The only issue we have with that is the slow response time of the camera and the app. The image that you see on the smartphone as it is connected to the Sony RX100VI is a little delayed and stutter-ry at best. The image delays at nearly a second (we are only guessing) and that can be long enough to mess the shot up. The jittery image does not help too when subjects keep moving. Even the shutter press only registers about one second later on the camera. Well, it is nice you can review the photo on your smartphone too after the shot. But it would be nice if it responds faster, especially since it is on Wi-Fi direct connection.
Overall though, having an app where you can rip everything off the camera and share them via your smartphone is great. There is no need for you to lug around a laptop to see what photos you have taken. Instead you only need to pop your smartphone up, download the photos you and your friends like, and share the photos with them via whatever file sharing app or messenger app there is. There is obviously the choice of sharing these photos on social media.
A Must Have
So, the age old question; should you buy it? Or not? Well, in our humble opinion; you should, if you have an extra MYR4,899 lying around somewhere. Is that a little on the expensive side? Yes, it is.
No matter how you look at it, the Sony RX100VI is an expensive piece of kit to have in your camera pack. At just shy of MYR5,000 justifying the camera is going to be a little tough. You are not even getting an interchangeable lens camera for that kind of money. That kind of money can get you interchangeable lens cameras from other brands if you look at it. This one is a compact camera with a lens that is not even the size of a cropped sensor APS-C.
Now the question of; “in what world would I buy it then?” pops up. It does sound like a bizarre concept; buying a compact camera for just below MYR5,000. We must be crazy.
The Sony RX100VI though is not just another compact point and shoot camera that you can buy, shoot and play around with it for a while, and then you replace them for another cheap point and shoot. The RX100VI is not really targeted toward beginners too if you think about it. Yes, it is simple to operate and is at its best when you put it on Auto mode. It takes the best natural looking photos in those settings anyway. Its operations are also simple enough for beginners to learn.
To get the best out of it though takes an experienced photographer. We can tell you that it is the most versatile lens range in the industry because it is what every other experienced photographer says. The 24mm-70mm is what most photographers would go for in terms of purpose and range. The 24mm-200mm lens is even more versatile for photographers. The issue with those types of range in a single lens is the weight though. The Sony RX100VI packs that very same zoom lens in a package that is lighter than a body of the Sony α6500.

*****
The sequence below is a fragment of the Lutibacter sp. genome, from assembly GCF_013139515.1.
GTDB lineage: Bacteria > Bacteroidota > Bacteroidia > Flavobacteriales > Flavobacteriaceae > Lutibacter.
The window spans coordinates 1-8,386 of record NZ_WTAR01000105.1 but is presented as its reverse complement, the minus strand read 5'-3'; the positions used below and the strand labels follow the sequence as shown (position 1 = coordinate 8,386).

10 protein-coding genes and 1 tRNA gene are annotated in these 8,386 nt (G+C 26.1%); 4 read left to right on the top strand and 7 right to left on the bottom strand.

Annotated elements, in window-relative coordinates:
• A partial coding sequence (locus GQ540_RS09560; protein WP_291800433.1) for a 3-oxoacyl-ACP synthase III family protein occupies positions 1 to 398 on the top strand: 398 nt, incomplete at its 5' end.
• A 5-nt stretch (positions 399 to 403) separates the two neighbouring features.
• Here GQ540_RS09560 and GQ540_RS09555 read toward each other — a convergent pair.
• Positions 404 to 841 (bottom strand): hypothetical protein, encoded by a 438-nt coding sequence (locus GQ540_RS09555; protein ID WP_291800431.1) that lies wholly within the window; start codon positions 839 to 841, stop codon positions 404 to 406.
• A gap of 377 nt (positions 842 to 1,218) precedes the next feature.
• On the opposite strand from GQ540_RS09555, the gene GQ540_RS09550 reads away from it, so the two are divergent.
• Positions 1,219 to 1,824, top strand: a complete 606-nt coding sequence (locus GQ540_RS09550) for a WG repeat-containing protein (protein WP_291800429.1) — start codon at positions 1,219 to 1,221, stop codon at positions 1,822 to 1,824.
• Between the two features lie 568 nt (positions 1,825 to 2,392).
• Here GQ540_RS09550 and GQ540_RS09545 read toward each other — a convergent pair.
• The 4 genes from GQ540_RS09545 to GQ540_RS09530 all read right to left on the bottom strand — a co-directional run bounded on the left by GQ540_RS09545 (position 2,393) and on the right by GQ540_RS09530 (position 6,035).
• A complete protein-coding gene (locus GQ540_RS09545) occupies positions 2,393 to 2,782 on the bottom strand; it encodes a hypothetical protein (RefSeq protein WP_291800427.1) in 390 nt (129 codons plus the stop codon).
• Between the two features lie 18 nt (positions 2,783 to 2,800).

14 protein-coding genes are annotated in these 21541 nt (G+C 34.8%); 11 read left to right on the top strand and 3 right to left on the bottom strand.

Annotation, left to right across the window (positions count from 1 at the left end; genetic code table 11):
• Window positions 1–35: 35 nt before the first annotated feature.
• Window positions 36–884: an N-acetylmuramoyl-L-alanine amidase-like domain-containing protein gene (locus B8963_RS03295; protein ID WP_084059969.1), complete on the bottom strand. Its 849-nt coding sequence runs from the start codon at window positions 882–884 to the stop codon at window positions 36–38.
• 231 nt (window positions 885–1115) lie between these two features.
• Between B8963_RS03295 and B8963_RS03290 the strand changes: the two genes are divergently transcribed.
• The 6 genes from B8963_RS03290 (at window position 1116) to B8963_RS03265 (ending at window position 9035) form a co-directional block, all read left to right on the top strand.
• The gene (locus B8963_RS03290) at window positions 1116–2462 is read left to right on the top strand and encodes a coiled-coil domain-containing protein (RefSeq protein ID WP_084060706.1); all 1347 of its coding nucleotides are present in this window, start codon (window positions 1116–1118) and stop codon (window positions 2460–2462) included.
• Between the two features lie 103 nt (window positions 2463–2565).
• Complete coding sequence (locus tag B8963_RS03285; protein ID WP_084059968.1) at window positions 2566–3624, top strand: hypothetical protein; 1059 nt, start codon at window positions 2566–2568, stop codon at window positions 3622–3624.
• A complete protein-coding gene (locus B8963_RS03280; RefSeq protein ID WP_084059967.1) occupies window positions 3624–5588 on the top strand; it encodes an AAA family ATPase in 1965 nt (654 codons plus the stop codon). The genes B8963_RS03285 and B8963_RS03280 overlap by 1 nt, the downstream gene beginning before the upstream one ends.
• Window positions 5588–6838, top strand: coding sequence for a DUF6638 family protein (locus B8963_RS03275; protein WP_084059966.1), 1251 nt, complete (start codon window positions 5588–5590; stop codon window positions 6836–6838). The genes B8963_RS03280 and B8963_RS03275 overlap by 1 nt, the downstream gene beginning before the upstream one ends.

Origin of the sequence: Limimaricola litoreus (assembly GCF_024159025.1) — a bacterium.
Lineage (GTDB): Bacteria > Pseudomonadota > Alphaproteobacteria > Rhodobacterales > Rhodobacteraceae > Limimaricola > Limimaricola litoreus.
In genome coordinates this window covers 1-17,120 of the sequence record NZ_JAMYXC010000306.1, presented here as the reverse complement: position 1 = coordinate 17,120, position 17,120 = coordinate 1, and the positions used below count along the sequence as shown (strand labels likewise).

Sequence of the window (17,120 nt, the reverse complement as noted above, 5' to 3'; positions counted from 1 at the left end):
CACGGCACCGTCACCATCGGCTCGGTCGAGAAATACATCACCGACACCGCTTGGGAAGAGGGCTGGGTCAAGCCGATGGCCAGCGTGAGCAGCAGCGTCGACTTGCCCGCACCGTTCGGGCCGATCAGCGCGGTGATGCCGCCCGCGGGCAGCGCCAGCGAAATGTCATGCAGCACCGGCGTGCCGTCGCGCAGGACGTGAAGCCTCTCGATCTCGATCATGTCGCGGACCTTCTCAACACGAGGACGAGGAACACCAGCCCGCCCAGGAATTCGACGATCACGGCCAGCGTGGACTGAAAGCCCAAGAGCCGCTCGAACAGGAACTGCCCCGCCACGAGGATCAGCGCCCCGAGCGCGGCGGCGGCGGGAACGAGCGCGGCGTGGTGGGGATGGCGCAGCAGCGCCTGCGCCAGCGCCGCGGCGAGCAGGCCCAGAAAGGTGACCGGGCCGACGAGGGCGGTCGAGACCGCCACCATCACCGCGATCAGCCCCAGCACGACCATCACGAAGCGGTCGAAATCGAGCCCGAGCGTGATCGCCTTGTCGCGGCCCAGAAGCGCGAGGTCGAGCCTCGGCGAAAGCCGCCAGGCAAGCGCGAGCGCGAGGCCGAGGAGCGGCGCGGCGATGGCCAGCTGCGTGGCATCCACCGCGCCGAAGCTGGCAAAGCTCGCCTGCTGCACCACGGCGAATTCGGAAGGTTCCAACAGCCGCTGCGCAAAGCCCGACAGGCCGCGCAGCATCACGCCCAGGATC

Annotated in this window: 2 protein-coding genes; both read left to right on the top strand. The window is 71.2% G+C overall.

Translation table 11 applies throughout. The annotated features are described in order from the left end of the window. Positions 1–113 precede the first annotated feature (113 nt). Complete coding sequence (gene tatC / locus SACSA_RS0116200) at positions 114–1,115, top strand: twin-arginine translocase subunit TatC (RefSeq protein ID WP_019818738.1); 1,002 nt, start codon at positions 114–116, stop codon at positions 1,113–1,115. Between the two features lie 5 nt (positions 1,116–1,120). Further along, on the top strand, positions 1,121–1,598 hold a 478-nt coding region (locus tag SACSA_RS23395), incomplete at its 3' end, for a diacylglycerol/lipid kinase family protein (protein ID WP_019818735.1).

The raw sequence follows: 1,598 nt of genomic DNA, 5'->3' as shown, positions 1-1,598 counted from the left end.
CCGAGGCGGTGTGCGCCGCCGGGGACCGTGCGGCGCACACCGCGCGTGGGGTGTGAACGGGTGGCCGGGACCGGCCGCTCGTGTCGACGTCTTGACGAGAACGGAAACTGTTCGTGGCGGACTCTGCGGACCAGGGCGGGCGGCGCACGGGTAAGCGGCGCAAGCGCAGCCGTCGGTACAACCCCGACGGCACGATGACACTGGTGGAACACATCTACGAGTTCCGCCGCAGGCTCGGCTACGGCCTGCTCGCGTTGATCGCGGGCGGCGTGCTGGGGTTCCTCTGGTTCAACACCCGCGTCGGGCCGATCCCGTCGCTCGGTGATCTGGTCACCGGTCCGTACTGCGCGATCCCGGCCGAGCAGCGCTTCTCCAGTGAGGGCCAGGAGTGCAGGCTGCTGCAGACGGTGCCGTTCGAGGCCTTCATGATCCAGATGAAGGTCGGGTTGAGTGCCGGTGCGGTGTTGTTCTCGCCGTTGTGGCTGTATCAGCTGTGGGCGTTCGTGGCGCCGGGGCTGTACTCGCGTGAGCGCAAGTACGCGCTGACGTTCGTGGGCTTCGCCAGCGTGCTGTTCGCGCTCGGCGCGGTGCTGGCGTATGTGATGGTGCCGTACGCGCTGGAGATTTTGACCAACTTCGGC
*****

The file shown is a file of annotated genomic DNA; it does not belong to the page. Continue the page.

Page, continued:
The lightweight compact camera can really punch above its weight though with performance comparable to plenty of the entry-level APS-C sensor cameras. Then again, plenty of entry-level DSLRs come at lower prices than the Sony RX100VI compact shooter. So, what about looking at it as a high-end compact camera for the enthusiasts?
It is a high-end piece of kit, this Sony RX100VI. It is an engineering marvel with no real rival products in its class. It is built with the highest Sony standards for the most serious photographers. The flexibility that the Sony RX100VI is nothing but amazing. It provides flexibility and choice to shoot like no other in the market. Its versatility is nowhere near comparable to other compact cameras. For a DSLR to match the versatility of this RX100VI, you would need to get that expensive lens that would cost about as much as the RX100VI already.
Its lightweight and compact design would make you shy away from DSLRs most of the time when you go for your travels just because you can pack much lighter without worrying about getting the photos you need or want. Even when you have a full-fledged interchangeable lens camera with you, you might still reach for the Sony RX100VI just because it is so easy to use which makes it fast to deploy when you need it. It still packs the high-quality photo that a Sony camera should, if I might add.
So would I buy this piece of hardware? Same answer as before; I will if I can find a spare MYR4,899 lying around under my bed. If not though, I can barely afford this luxury.
Do not get us wrong though, we do think that this piece of kit is more of an investment. If you get it before getting an interchangeable lens camera it works very much as a good starting platform to start your photography journey. Even if you have an interchangeable lens camera, what is wrong with keeping the camera as a spare, or secondary camera?
Also published on Medium.